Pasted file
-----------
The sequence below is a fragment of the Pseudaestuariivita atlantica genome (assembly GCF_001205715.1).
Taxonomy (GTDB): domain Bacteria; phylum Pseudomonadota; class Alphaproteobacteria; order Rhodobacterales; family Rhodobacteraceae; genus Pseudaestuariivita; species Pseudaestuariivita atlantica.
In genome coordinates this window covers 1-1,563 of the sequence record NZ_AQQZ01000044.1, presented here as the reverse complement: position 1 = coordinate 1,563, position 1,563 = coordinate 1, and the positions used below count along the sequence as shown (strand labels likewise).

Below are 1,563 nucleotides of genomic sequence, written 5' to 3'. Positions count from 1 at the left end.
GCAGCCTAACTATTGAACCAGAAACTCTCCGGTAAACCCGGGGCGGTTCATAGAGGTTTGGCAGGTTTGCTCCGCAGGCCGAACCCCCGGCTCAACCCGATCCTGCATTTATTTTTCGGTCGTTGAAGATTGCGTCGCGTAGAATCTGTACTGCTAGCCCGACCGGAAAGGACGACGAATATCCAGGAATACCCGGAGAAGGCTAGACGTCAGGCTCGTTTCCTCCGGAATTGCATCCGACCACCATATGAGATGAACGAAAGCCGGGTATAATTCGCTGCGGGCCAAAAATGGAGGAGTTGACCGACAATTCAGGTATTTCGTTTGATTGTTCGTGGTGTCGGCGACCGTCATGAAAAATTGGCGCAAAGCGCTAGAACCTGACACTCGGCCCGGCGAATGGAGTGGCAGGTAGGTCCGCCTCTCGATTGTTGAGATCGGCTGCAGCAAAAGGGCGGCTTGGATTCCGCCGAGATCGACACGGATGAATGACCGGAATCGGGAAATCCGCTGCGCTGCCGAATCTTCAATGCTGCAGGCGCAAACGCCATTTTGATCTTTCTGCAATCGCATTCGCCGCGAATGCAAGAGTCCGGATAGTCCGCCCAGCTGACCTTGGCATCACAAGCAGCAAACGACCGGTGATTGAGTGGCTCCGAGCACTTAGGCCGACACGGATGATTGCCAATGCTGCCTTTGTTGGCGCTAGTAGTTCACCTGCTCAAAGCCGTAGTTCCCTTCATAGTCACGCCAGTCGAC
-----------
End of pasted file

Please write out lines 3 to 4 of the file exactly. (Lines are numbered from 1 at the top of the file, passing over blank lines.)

In genome coordinates this window covers 1-1,563 of the sequence record NZ_AQQZ01000044.1, presented here as the reverse complement: position 1 = coordinate 1,563, position 1,563 = coordinate 1, and the positions used below count along the sequence as shown (strand labels likewise).

Below are 1,563 nucleotides of genomic sequence, written 5' to 3'. Positions count from 1 at the left end.